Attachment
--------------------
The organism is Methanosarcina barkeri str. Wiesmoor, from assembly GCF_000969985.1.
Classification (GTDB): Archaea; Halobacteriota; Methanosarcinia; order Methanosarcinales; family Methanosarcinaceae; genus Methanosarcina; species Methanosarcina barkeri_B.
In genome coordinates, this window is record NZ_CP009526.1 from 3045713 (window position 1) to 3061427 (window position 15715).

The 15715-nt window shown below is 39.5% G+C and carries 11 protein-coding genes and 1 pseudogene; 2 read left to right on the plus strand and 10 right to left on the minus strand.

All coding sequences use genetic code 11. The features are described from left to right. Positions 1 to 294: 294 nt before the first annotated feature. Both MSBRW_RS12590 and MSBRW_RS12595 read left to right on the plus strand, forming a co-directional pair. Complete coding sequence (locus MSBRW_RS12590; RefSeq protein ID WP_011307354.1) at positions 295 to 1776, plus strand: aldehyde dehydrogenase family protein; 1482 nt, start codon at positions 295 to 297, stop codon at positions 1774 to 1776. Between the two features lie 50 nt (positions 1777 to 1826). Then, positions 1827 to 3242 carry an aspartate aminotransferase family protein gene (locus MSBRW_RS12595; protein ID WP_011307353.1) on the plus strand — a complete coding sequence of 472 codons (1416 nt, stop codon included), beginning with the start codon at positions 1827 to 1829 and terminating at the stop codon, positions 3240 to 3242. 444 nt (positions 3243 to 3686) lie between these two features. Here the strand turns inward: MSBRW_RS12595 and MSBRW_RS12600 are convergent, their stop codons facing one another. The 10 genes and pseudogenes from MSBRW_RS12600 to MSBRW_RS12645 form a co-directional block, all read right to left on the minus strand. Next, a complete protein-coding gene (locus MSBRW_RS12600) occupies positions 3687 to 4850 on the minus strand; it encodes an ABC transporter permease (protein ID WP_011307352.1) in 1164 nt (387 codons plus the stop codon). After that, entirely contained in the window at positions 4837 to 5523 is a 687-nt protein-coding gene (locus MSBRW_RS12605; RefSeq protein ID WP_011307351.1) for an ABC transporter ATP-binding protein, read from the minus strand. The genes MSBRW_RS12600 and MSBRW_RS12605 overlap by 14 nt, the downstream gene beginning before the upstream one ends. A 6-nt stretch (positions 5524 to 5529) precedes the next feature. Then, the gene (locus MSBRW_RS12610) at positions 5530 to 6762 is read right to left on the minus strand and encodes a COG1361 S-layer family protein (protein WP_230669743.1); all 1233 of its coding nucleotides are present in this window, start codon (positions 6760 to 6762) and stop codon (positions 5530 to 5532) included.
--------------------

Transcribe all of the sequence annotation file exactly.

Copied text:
The organism is Methanosarcina barkeri str. Wiesmoor, from assembly GCF_000969985.1.
Classification (GTDB): Archaea; Halobacteriota; Methanosarcinia; order Methanosarcinales; family Methanosarcinaceae; genus Methanosarcina; species Methanosarcina barkeri_B.
In genome coordinates, this window is record NZ_CP009526.1 from 3045713 (window position 1) to 3061427 (window position 15715).

The 15715-nt window shown below is 39.5% G+C and carries 11 protein-coding genes and 1 pseudogene; 2 read left to right on the plus strand and 10 right to left on the minus strand.

All coding sequences use genetic code 11. The features are described from left to right. Positions 1 to 294: 294 nt before the first annotated feature. Both MSBRW_RS12590 and MSBRW_RS12595 read left to right on the plus strand, forming a co-directional pair. Complete coding sequence (locus MSBRW_RS12590; RefSeq protein ID WP_011307354.1) at positions 295 to 1776, plus strand: aldehyde dehydrogenase family protein; 1482 nt, start codon at positions 295 to 297, stop codon at positions 1774 to 1776. Between the two features lie 50 nt (positions 1777 to 1826). Then, positions 1827 to 3242 carry an aspartate aminotransferase family protein gene (locus MSBRW_RS12595; protein ID WP_011307353.1) on the plus strand — a complete coding sequence of 472 codons (1416 nt, stop codon included), beginning with the start codon at positions 1827 to 1829 and terminating at the stop codon, positions 3240 to 3242. 444 nt (positions 3243 to 3686) lie between these two features. Here the strand turns inward: MSBRW_RS12595 and MSBRW_RS12600 are convergent, their stop codons facing one another. The 10 genes and pseudogenes from MSBRW_RS12600 to MSBRW_RS12645 form a co-directional block, all read right to left on the minus strand. Next, a complete protein-coding gene (locus MSBRW_RS12600) occupies positions 3687 to 4850 on the minus strand; it encodes an ABC transporter permease (protein ID WP_011307352.1) in 1164 nt (387 codons plus the stop codon). After that, entirely contained in the window at positions 4837 to 5523 is a 687-nt protein-coding gene (locus MSBRW_RS12605; RefSeq protein ID WP_011307351.1) for an ABC transporter ATP-binding protein, read from the minus strand. The genes MSBRW_RS12600 and MSBRW_RS12605 overlap by 14 nt, the downstream gene beginning before the upstream one ends. A 6-nt stretch (positions 5524 to 5529) precedes the next feature. Then, the gene (locus MSBRW_RS12610) at positions 5530 to 6762 is read right to left on the minus strand and encodes a COG1361 S-layer family protein (protein WP_230669743.1); all 1233 of its coding nucleotides are present in this window, start codon (positions 6760 to 6762) and stop codon (positions 5530 to 5532) included.